Once more we shall send only our most competent, highly trained, and qualified astronauts to venture into space for the good of humanity. Or failing that we instead send the crew from Alien: Covenant, a film that heavily relies on ‘Alien: The Greatest Hits’, whilst being dominated by performances from Michael Fassbender and Katherine Waterston. Complete with unintentionally comedic moments, flute lesson anyone?
Yes, Alien is back with enough baby Aliens, face huggers, and exploding stomachs to excite the fans of the series, while the rest of us are once more totally bewildered how these humans are so horrendously incompetent. This theme of stupidity was my biggest grievance with Prometheus, the previous film in this series, because besides its refusal to answer a single question, choosing instead to further shroud us in mystery, the film showcased a crew of scientists who were, for the most part, incapable of doing their jobs. I will never forget for example the map reading character who managed to get lost despite being the one to create the very map he was reading. Covenant continues this theme of moronic humans, with Daniels (Katherine Waterston), Upworth (Callie Hernandez) and Ricks (Jussie Smollett) appearing to be the only human characters with a measure of common sense.
Covenant is a colonial ship with engineers, scientists, and militarily personal aboard its long voyage, and yet not one of them appears to have been trained in ‘How to approach an alien planet 101’. To clarify, separating as a group, carelessly walking through woods only to accidentally step on aliens, poking totally unknown substances and placing your face over mysterious pods, are not intelligent moves. In fact, there is even a line in the film that mentions their training, yet there is little evidence to support this statement. Sadly, nearly all these human errors occur because they are the hit songs to the Alien greatest hits playlist, meaning the script is tailored to making sure these moments happen rather than creating plausible scenarios, in other words, lazy writing. What is clear from both films is that both crews should be used as a litmus test for the character profiles, ensuring the no one who has any these traits is sent into space.
Having said that, if you can move past the staggering levels of human incompetence, what you will find is entertainment, thrills, and a film I much prefer to its predecessor. There is a substantial difference in the caliber of material between the humans and the rest of the components of this film, such as the Aliens, set design, the synthetics, and tone, and once you focus on these elements the film becomes as creepy as it is beautifully designed. To clarify when I say beautifully designed I am not refereeing to the actual aliens themselves because as masterful as H.R. Giger was, beautiful is certainly not the word to use. Instead, I refer to the design of the ship, with one scene near the start where the Covenant is deploying its recharge sails, that is a beautifully designed. I also refer to a long shot devoted to a long-dead society clearly frozen in time, with the combination of the green lasers against the black backdrop which occasionally highlight the figure of a ‘statue’ is impressive. Sadly, there are moments of very poor CGI, and though these moments are fleeting they are still quite jarring.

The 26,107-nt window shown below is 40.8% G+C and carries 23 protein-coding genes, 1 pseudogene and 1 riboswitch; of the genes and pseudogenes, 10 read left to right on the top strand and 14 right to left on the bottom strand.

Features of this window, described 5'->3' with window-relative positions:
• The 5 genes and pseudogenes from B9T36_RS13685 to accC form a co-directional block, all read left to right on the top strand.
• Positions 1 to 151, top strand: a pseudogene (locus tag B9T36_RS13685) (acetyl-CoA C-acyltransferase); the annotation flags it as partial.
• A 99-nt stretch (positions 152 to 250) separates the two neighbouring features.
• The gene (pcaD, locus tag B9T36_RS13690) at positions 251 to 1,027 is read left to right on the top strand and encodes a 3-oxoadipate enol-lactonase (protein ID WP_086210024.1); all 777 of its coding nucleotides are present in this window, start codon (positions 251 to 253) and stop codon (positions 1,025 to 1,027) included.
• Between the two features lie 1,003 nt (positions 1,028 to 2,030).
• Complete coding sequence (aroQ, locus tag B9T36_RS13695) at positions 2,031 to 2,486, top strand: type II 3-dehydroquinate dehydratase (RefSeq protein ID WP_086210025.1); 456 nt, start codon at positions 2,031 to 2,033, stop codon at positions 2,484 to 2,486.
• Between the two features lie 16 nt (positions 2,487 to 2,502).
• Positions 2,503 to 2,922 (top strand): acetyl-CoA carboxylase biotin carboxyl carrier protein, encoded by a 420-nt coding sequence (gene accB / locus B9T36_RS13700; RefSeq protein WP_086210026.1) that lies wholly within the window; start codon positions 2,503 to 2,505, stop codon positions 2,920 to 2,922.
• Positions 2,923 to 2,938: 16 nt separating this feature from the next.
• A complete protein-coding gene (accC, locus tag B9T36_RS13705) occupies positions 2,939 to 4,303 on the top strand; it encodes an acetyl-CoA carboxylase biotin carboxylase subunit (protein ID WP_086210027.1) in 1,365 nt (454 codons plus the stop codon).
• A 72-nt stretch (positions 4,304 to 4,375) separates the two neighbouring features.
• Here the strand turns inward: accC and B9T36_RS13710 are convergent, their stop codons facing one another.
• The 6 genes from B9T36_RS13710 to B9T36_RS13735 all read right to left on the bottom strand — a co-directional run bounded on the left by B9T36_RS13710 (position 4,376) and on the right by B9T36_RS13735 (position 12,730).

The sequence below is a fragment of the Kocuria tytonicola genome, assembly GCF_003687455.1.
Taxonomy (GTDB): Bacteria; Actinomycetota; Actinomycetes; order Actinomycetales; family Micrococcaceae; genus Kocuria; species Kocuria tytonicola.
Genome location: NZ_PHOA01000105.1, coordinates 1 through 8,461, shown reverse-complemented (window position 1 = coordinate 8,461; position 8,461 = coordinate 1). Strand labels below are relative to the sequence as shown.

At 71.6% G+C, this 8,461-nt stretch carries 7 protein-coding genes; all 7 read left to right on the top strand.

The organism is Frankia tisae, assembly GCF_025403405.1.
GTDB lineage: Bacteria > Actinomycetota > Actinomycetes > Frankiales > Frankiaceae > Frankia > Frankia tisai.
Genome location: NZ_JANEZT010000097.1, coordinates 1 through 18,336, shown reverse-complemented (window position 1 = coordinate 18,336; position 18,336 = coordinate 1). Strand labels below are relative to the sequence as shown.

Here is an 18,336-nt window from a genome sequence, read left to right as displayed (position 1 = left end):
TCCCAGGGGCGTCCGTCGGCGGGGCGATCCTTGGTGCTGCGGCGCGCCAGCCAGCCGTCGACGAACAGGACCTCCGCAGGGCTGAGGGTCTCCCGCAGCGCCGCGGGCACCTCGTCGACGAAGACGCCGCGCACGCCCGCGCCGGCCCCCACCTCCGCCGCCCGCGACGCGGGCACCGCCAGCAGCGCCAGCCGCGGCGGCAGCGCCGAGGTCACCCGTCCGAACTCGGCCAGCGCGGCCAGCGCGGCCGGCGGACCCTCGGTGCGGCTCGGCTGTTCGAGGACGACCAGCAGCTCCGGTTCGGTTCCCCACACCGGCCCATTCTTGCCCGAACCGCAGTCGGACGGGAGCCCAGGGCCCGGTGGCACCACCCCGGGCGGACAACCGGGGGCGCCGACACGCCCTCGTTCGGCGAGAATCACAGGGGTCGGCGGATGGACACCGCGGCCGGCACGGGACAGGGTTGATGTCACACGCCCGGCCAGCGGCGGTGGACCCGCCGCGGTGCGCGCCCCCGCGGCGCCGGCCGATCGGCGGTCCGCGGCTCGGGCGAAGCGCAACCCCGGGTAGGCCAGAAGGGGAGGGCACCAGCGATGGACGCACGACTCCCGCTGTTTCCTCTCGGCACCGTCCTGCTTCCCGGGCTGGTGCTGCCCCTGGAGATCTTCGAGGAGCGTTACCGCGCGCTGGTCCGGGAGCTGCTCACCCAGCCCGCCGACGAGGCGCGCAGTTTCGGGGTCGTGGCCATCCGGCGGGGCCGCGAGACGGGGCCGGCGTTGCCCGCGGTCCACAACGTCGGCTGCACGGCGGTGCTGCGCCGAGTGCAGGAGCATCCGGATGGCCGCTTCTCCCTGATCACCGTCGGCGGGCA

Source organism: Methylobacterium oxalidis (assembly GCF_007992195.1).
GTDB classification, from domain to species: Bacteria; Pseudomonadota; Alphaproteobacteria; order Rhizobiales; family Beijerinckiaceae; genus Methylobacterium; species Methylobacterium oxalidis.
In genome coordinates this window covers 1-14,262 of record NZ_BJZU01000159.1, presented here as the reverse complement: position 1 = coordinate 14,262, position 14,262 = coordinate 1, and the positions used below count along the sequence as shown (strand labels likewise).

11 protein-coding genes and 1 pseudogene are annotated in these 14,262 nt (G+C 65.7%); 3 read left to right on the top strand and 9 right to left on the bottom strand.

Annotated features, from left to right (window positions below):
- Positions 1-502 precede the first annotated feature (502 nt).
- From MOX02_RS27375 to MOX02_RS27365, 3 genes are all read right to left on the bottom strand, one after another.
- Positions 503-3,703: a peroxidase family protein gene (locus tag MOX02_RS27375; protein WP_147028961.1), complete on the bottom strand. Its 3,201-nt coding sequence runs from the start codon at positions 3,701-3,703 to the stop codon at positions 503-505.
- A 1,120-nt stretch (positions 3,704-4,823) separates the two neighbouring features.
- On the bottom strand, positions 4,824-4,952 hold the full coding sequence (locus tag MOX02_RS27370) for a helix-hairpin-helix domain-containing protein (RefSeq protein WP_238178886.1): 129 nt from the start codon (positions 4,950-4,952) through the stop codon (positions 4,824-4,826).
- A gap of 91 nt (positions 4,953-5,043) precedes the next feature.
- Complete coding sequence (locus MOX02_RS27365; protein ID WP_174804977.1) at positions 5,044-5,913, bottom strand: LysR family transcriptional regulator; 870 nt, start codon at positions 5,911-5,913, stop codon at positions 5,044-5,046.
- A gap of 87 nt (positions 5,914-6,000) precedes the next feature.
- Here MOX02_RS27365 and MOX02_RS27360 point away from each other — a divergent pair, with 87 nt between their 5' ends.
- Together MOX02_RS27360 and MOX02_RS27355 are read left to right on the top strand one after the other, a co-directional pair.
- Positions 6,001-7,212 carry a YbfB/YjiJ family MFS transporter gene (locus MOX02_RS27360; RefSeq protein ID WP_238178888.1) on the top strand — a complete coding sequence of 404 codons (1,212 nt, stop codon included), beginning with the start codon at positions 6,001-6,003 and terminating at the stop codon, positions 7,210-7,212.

The film opens with further insight into the relationship between the synthetic David and his creator, Waylon (Guy Pearce). It’s a relationship that is frustratingly teased through conversations in both Prometheus and Covenant. In Covenant, it has at least developed to include subjects such as creationism, existentialism, and the free will of A.I. These moments are quite clearly designed by director and creator Ridley Scott to indicate how this series will progress, and whilst they are very interesting and well designed, it places the rest of the film at a disadvantage as it doesn’t quite match the tone or rhythm, baring a scene mid-way through the film. In fact, I would happily sit through an entire film devoted to the many Fassbender characters with Guy Pearce’s character being given a much larger role.
This time Fassbender plays both the long-lost David from Prometheus and the new synthetic on the Covenant crew called Walter. David, you may remember, was left stranded with Dr. Elizabeth Shaw on the planet in the previous film and since then he’s spent the last ten years becoming a mad scientist. Fassbender playing off himself is mesmerising and he does a fantastic job of raising the level of tension for the film. In one moment David stands with the Alien, a horrific monster that is born from violence and lives to slaughter, and yet it is Fassbender who vividly creates the unnerving horror and tension felt in the room.
Covenant offers something much more intriguing and entertaining, if only because Fassbender and Waterston make it so, because although the Aliens are thankfully more prominent this time, I do feel we have become somewhat desensitised to CGI horror, no matter how good it is. The Alien formula does need to be tweaked in future, with more focus perhaps on David’s plan which continues to linger in the background without much explanation into his mad scientist ways.
OVERALL *** A solid Alien film and one I much preferred to its predecessor, if only because of Fassbender and Waterston.
RECOMMENDATION- I suspect if you’re involved with this series then you will watch this next installment regardless of my advice, because if you’re coming to this as brand new to the Alien series, you are I’m afraid quite as lost as the map reader in Prometheus.